Bad breath is not pleasant for anyone, especially for pets. There is nothing abnormal about your pet having an occasional bad breath, but it is not normal for your pet to constantly have such a bad breath. No smell is as unpleasant as a pet’s foul breath smell. Even though you may appreciate your dog’s kisses, getting up close and personal might not be the best idea if your pet has bad breath.
It’s not just gross that your pet has bad breath – it could also be an indication of health problems. Take a moment to research the causes of bad breath in pets and what you can do to prevent and treat it before giving them a breath mints.
We’ve listed the most common causes of bad breath in pets and how to avoid it. Let’s take a look.
Almost all dogs and cats suffer from dental disease by the time they are three years old. Poor oral health is one of the leading causes of bad breath in pets. Periodontal disease and resorption dental disease are the conditions that most commonly affect your pet’s oral health when it comes to dental disease. And let’s face it, most pet owners do not find it easy to brush their pet’s teeth, and pets cannot adhere to home oral care. This makes it easy for their pet to develop bacteria. If left untreated, it can cause dental disease, and it also spreads bacteria and chronic inflammation throughout your animal’s body.
We are what we eat, isn’t it right? Pets are no exception. Your pet’s breath may smell a bit off if they are on a diet that contains a lot of fish. Fish oil supplements factor into this category, too. Coprophagia – the act of eating poop can also be the reason. The smell of that would rival a towel bowl! Remember the last time you ate something that made you gag or burped after taking a fish oil capsule? Gross!
You need to schedule an appointment with your veterinarian if your pet’s bad breath smells sweet or fruity. Diabetes, a serious but treatable condition, results in a sweet, fruity breath. Get your dog examined if you notice other symptoms of diabetes like frequent drinking or urination, and ask your veterinarian about other signs to watch for.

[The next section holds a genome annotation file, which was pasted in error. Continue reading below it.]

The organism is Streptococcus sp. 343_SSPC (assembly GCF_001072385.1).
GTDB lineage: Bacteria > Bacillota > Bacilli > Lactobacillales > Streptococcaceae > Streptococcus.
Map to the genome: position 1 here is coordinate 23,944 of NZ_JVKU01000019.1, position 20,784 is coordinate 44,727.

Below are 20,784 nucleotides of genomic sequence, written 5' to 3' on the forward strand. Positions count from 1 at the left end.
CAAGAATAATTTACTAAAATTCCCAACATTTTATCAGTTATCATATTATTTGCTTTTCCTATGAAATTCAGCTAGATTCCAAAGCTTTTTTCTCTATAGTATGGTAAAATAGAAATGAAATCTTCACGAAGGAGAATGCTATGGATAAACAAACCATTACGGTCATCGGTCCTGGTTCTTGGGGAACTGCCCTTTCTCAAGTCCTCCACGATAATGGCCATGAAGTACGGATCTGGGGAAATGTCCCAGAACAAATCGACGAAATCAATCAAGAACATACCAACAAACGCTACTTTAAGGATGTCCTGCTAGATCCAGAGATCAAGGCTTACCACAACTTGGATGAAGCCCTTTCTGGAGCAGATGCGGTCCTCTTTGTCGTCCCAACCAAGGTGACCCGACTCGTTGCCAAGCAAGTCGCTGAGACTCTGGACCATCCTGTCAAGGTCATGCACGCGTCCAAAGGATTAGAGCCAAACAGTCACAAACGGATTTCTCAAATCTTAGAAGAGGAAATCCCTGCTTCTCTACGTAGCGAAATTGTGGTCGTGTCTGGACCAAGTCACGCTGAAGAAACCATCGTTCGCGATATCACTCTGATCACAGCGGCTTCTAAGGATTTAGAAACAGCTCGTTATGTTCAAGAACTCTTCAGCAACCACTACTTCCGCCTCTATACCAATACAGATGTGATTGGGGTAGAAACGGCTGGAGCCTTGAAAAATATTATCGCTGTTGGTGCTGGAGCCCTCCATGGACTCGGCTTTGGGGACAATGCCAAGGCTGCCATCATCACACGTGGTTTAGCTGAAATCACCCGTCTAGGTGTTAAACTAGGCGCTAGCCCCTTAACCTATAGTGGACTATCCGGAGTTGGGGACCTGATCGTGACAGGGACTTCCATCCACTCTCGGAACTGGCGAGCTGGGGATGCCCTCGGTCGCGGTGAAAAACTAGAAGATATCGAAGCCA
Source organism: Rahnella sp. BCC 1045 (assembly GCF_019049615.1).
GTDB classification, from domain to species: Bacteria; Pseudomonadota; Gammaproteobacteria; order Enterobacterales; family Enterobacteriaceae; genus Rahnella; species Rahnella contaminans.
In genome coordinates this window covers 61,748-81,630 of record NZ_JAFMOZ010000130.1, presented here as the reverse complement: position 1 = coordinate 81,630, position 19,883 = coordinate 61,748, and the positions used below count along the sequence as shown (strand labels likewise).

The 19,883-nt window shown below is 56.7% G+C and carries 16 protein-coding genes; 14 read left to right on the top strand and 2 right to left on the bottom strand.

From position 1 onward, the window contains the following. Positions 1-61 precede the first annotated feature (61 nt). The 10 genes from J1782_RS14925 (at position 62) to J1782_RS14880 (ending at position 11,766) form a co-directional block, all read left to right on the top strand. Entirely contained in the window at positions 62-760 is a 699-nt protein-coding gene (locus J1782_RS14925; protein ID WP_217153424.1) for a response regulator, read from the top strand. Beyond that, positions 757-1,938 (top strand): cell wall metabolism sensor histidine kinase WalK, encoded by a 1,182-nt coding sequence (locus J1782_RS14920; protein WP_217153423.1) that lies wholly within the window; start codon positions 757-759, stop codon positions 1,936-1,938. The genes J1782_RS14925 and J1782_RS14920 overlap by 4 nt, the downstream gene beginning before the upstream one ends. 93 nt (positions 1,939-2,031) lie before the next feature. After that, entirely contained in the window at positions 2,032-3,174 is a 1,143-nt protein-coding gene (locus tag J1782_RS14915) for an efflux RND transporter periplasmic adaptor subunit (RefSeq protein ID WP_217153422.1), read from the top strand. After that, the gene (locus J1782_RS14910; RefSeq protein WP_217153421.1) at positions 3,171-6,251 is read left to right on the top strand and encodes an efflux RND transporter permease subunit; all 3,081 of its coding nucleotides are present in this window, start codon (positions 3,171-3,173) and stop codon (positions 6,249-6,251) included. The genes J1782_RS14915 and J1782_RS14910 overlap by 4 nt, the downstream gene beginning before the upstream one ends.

Your pet may have a liver disease if her breath smells foul, she is vomiting, doesn’t seem to enjoy eating, and has a yellow tint to her gums. It is essential that you start your pet’s treatment as soon as possible if they have liver problems, as it can be a sign of a severe condition.
If your pet has been eating poop, they might have breath that smells like it, but if their breath smells like urine, that definitely does not mean they have been drinking urine. You should visit your veterinarian if your pet’s breath smells like urine. This could be a symptom of kidney illness. It’s critical to recognize that kidney dysfunction could be a sign of a more serious health concern.
Good oral health starts with brushing your teeth. It is best to brush your pet once a day after they have learned to tolerate it. Brushing once a day can help reduce the frequency of future vet visits for dental cleanings. Try the Virbac C.E.T Oral Hygiene Kit with Toothpaste, Toothbrush & Fingerbrush for Dogs & Cats! You may also use dental chews which can keep your dog occupied while keeping its mouth clean! Try the Absolute Holistic Dental Chew Mint Value Pack which are uniquely shaped to act like a toothbrush to effectively scrap plaque and tartar. For cats, try Vitakraft’s Crispy Crunch Dental Pepper Mint Cat Treats.
Bad breath in pets can be treated based on its root cause. Once the underlying issue is resolved, your pet’s bad breath should disappear.
It’s important that you take your pet to your vet if you notice sudden changes in his breath, mainly if they are older. When conditions are caught at an early stage, treatments are more likely to be effective. You can give our vet, perrovets a try!
If your pet has no other symptoms of underlying diseases and still has bad breath, you can change their diet. A wrong diet can build up plaque in your pet’s gum that can cause bad breath. Providing them with the right food products can help prevent bacteria from building up. Veterinary Oral Health Council (VOHC)-approved products are good for your dog’s dental health. Their unique formulation helps remove tartar and plaque from his teeth, thus reducing both tooth and gum decay.
The importance of oral hygiene for your pet is just as great as it is for you. Be sure to take good care of your pet before things get worse. If your dog has bad breath, ask your veterinarian what types of oral health products they recommend.